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Clean Air Web - Vehicle Maintenance Guide


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Tips on how to keep your vehicle running smog free.

Published in: Automotive
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Clean Air Web - Vehicle Maintenance Guide

  1. 1. TUNE OUT SMOG Vehicle Maintainance Guide Choose Clean Air A well-maintained vehicle = less emissions Less emissions = less smog
  2. 2. ClEaN air iS yOUr ChOiCE START NOW BY: Avoiding Unnecessary Driving: Consolidate trips, telecommute, carpool, use mass transit, walk, bike, rollerblade, skate, or even run. Driving Wisely: Avoid actions that increase gasoline consumption such as excessive idling, quickly accelerating and decelerating, stop-and-go driving, over-using your air conditioner, or carrying excessive weight in the vehicle. Maintaining Your Vehicle: Follow the guidance in your owner’s manual. Seek regular tune-ups by a skilled technician. Check regularly and periodically replace air filters, belts, coolant hoses, fluids, oil, oil filters, and tires (watch pressure and wear). Use this checklist to guide you. Checking gas mileage: to ensure your vehicle is operating efficiently.
  3. 3. FOUR GOOD ReASONS TO PeRFORM Preventative Maintenance on Your Vehicle 1 A well-maintained vehicle saves you hundreds of dollars each year by avoiding major repairs in the future. 2 A well-maintained vehicle is less likely to break down while driving. 3 A well-maintained vehicle protects you and your family because it is safer to drive. About 5% of all motor vehicle accidents are caused by vehicle neglect. 4 A well-maintained vehicle with 50,000 miles on it pollutes only 40% as much as the same vehicle that is poorly maintained.
  4. 4. Half of all of our air pollution comes from vehicle emissions. YOU can help make a real contribution to clean air by driving wisely and properly maintaining your vehicle. MAINTANANCe CHeCKLIST The following information is intended to provide general guidance when having your vehicle serviced. Check your owner’s manual for specifics related to your vehicle. A/T - Automatic Transmission Overheating causes most failures. 4The A/T can overheat if you rock your car between drive and reverse if you become stuck. 4If the A/T fluid turns brown or has a burnt odor, check the owner’s manual or with a technician to determine if fluid and filter need changing. 4For severe driving conditions; see Severe Driving Conditions, change your transmission fluid and filter every 15,000 miles. A/C - Air Conditioner Always use factory-recommended refrigerants. Older cars use R-12 (also known as Freon). New cars use R-134a. 4Do not use R12 substitutes, such as propane or butane, due to their EXTREME flammability. 4Never mix refrigerants.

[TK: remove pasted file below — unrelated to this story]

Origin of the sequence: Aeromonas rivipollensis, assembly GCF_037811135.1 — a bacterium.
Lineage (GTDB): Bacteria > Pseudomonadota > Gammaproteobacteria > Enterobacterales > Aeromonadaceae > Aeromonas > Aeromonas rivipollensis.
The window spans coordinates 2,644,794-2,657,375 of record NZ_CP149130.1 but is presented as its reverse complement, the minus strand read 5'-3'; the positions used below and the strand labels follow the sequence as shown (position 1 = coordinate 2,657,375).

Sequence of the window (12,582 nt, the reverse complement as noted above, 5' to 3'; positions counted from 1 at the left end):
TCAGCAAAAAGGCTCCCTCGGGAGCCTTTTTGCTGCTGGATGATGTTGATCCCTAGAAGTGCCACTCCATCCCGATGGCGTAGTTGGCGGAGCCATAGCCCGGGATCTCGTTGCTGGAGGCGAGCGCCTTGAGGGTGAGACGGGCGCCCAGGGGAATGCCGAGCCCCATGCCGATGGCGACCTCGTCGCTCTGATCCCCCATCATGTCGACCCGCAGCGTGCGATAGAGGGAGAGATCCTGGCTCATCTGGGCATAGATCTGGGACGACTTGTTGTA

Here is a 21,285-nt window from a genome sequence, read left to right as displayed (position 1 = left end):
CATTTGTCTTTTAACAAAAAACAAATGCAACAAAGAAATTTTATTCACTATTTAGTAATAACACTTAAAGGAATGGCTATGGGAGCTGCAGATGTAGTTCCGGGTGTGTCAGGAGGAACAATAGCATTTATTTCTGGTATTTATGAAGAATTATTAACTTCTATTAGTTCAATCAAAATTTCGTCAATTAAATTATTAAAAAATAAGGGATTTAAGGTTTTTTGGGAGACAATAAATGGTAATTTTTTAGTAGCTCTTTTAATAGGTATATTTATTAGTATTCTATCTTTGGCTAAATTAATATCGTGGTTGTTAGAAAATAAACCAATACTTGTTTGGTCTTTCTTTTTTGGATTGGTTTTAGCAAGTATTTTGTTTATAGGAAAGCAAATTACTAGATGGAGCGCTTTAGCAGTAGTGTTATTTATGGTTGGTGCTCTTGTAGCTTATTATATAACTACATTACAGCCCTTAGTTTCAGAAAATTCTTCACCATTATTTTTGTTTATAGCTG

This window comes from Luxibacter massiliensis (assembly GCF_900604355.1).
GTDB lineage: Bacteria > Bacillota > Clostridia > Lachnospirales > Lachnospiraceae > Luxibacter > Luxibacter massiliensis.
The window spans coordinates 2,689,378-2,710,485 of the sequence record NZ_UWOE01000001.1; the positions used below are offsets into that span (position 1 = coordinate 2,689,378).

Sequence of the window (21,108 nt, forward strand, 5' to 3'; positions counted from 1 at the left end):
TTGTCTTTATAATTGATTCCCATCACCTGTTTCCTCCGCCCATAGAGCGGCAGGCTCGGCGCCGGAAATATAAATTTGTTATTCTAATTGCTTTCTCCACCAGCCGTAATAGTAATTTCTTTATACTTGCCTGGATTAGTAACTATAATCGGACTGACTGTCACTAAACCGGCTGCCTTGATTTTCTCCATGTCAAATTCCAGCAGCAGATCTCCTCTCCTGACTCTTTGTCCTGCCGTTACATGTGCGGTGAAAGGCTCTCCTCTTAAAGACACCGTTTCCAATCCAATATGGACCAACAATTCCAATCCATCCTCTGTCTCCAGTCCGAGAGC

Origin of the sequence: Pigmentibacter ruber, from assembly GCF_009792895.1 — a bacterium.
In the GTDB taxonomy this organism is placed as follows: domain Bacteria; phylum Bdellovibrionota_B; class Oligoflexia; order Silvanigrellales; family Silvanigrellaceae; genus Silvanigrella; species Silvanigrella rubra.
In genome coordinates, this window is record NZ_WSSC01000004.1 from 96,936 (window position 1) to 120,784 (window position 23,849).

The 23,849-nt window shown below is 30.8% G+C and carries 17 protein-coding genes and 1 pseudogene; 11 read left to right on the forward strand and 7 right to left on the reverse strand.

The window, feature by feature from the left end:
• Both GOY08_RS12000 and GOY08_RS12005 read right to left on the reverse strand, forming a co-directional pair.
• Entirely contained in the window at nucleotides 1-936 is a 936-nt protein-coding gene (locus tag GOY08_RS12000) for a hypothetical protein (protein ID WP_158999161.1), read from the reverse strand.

5. 5. Belts Old cars have separate belts that run the A/C, alternator, radiator fan, power steering motor, and water pump. New cars have only one belt called a “serpentine” belt. 4Replace single belts at 60,000 miles. 4Replace serpentine belts every two years or at 30,000 miles. 4Replace belts immediately if they are cracked or damaged. Brakes Visually inspect brake linings once a year or every 12,000 miles. 4When replacing brake linings or disk brakes, replace in pairs (either both front or both rear) to avoid uneven braking and sideways pulling. Hydraulic System: Signs of impending brake failure are: 4Brakes pulsate as you come to a stop. 4Hard scraping or grinding sound when brakes are applied. 4Brake light comes on. Go to service station immediately. Hydraulic system is probably about to fail. 4A rupture of a brake line will result in a loss of over 50% braking power.
  6. 6. Check engine Light Never Ignore Check Engine Light – It is your vehicle’s way of telling you that an emissions-related malfunction is present. While you don’t need to panic, you should take your vehicle to a qualified service facility as soon as possible. Ignoring the light can mean a much more costly fix in the not too distant future. Coolant Hoses Coolant hoses (upper radiator hose, bypass hose, and heater hose) should be changed every four years even if they appear to be undamaged. External appearance of hoses does not indicate their overall condition. To check condition of hoses: 4Engine must be cold. 4Use finger and thumb, not whole hand, to check for weakness. 4Squeeze area of hose near connectors. 4Squeeze area near middle of hose. 4If ends are soft and feel mushy compared to middle of hose, it’s probably time to replace hoses. 4Oil spilled on hoses will weaken them.